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Daily Mail launches campaign against "monstrous wheelie bins" - UPDATE

The Daily Mail newspaper has launched a campaign to stop monstrous wheelie bins engulfing our streets called Not in My Front Yard.

In todays edition (18 June) of the Daily Mail, it devotes seven pages to the campaign and says that there is a bin explosion blighting our streets and gardens.

The newspaper is calling on town halls to let council tax payers choose between wheelie bins, ordinary dustbins or biodegradable bags. It says that some residents have had the wheelie bin system forced on them and some have up to three or four to put their rubbish in.

Wheelie Bin Direct
is a Birmingham-based wheelie bin manufacturer and distributor. In response to the Daily Mail story, managing director Clive ORiordan told MRW: From an aesthetic point of view wheelie bins can be a blight on the landscape and they do not compliment a picturesque village within suburbia the Daily Mail do have a point. They can look very unsightly in congested areas in inner city London. For example, take Lewisham Council in London. They have big blue metal containers on every street and they look ghastly.

But the reality is that we have to move forward. In a couple of months time the Daily Mail would have moved on to a campaign against off-shore wind turbines. With the ban on fox-hunting, black bags can now be easily ripped apart by foxes. But with wheelie bins you can minimise manual handling. With black bags bin men can lift up to three bags weighing 20 kilos each. There is also a number of syringe and drug users who put syringes in the bags and bin men are at risk from hurting themselves. Using wheelie bins prevents injuries.

The reality is that we need wheelie bins to contain and manage our waste and they are here to stay. There is no viable alternative to the wheelie bin otherwise industry would have found one by now.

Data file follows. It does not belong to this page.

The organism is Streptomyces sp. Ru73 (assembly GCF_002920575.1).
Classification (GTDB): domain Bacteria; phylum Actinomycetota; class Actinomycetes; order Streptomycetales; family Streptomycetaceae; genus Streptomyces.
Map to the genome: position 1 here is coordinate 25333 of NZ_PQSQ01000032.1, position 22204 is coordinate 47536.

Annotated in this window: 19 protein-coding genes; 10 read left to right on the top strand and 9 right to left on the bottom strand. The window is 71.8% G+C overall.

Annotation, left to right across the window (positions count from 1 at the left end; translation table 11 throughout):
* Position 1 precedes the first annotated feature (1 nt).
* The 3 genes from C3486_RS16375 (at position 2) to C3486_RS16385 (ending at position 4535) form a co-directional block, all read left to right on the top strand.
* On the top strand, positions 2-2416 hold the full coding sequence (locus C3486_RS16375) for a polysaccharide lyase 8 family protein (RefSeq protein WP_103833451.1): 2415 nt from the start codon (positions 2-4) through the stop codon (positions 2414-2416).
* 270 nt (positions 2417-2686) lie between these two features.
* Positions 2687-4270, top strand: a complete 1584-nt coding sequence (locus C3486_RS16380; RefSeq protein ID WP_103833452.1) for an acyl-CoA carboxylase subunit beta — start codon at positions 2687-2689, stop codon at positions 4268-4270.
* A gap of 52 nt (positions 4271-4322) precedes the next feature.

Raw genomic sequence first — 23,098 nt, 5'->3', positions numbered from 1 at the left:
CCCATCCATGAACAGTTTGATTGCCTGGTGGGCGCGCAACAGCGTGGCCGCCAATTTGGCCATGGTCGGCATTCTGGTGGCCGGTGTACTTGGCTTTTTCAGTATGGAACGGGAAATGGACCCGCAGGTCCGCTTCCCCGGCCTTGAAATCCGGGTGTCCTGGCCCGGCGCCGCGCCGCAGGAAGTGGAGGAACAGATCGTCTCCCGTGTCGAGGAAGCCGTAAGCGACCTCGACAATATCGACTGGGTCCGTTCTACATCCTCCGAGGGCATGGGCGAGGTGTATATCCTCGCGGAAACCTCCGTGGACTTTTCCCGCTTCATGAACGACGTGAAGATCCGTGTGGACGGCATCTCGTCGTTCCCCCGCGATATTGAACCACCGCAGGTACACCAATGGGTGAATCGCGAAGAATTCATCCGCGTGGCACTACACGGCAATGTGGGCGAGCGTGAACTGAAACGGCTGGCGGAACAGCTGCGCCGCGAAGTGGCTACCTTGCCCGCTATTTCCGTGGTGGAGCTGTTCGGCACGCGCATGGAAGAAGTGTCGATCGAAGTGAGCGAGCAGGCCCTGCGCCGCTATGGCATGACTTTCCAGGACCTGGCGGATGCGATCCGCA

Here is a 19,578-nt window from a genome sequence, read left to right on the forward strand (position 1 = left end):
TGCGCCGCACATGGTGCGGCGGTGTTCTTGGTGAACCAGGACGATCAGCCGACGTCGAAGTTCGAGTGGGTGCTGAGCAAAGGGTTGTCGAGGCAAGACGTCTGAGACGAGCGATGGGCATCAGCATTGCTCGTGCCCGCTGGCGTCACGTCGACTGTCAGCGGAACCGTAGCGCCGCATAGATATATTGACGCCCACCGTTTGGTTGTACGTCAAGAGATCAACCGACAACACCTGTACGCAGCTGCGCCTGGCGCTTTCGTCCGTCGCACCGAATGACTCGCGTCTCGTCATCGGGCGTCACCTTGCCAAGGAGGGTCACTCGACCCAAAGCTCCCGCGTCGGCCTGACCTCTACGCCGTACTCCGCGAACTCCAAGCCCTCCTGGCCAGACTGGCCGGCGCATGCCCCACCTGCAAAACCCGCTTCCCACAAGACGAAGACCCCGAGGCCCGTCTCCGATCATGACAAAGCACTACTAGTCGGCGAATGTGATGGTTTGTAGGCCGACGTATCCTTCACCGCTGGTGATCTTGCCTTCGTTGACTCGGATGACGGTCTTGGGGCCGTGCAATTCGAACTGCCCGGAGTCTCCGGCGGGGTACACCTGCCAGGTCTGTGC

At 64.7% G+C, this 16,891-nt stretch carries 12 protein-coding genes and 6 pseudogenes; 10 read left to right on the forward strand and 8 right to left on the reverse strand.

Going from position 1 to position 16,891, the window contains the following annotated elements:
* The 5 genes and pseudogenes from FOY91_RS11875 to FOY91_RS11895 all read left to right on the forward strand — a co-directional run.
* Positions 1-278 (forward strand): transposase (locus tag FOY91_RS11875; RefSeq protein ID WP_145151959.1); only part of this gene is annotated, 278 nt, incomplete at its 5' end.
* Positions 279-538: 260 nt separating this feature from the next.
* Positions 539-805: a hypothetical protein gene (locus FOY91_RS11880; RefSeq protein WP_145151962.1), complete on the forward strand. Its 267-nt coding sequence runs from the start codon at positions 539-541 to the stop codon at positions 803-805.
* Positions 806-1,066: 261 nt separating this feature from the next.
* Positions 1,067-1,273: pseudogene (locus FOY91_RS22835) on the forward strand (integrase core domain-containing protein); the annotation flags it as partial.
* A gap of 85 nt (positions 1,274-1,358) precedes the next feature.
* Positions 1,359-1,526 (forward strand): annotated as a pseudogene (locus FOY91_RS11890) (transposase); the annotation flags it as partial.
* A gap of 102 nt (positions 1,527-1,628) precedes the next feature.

ORiordan said that wheelie bins were ugly but a necessary evil.

He added that he agreed with the Daily Mail when it said that some councils fuelled the campaign by giving out three of four different bins and had acted Big Brotherish when putting in microchips in bins to generate revenue. He explained that the Daily Mail had a lack of news stories to write after exhausting the MP expenses scandal stories.

A Local Government Association spokesman said: There is no one-size-fits-all answer when it comes to bin collections. What works in inner-city London won't necessarily work in rural Norfolk. In order to keep council tax low, councils give out the types of bins and run collections that will help people in their area recycle as much as possible.

Town halls want to make recycling easy so people are encouraged to recycle more. Councils know their residents best and will run the type of bin collection that is best for people in their area. Over the last five years, people have doubled the amount of rubbish theyre recycling. Town halls have been crucial in helping people to recycle more, keeping council tax down in the process, and do not need to be told what type of bin collection to operate."

ORiordan concluded that there needed to be a central policy that local authorities could refer to so that they knew which bin system they could choose. He said: There is no central cohesion that is the problem.

A LARAC spokeswoman said: Gone are the days when you only had one bin for rubbish and now most people accept the need for multiple containers to enable us to implement effective and efficient recycling and waste services.

Many councils have opted for wheeled bins as they are an effective way of containing rubbish with a minimum footprint (i.e. a 240-litre bin will hold the equivalent of three to four black sacks) and, especially in the case of food waste, preventing attack by animals or the
mess that can be left behind by spiting over-filled bags. 

There are valid health and safety reason too for wheeled bins, for example avoidance of needle sticks as well as injury (for both the residents and crews) from incorrect lifting of heavy bags or boxes. 

As always LARAC supports local authorities in their rights to choose the correct collection system and containers it feels are best for its residents.


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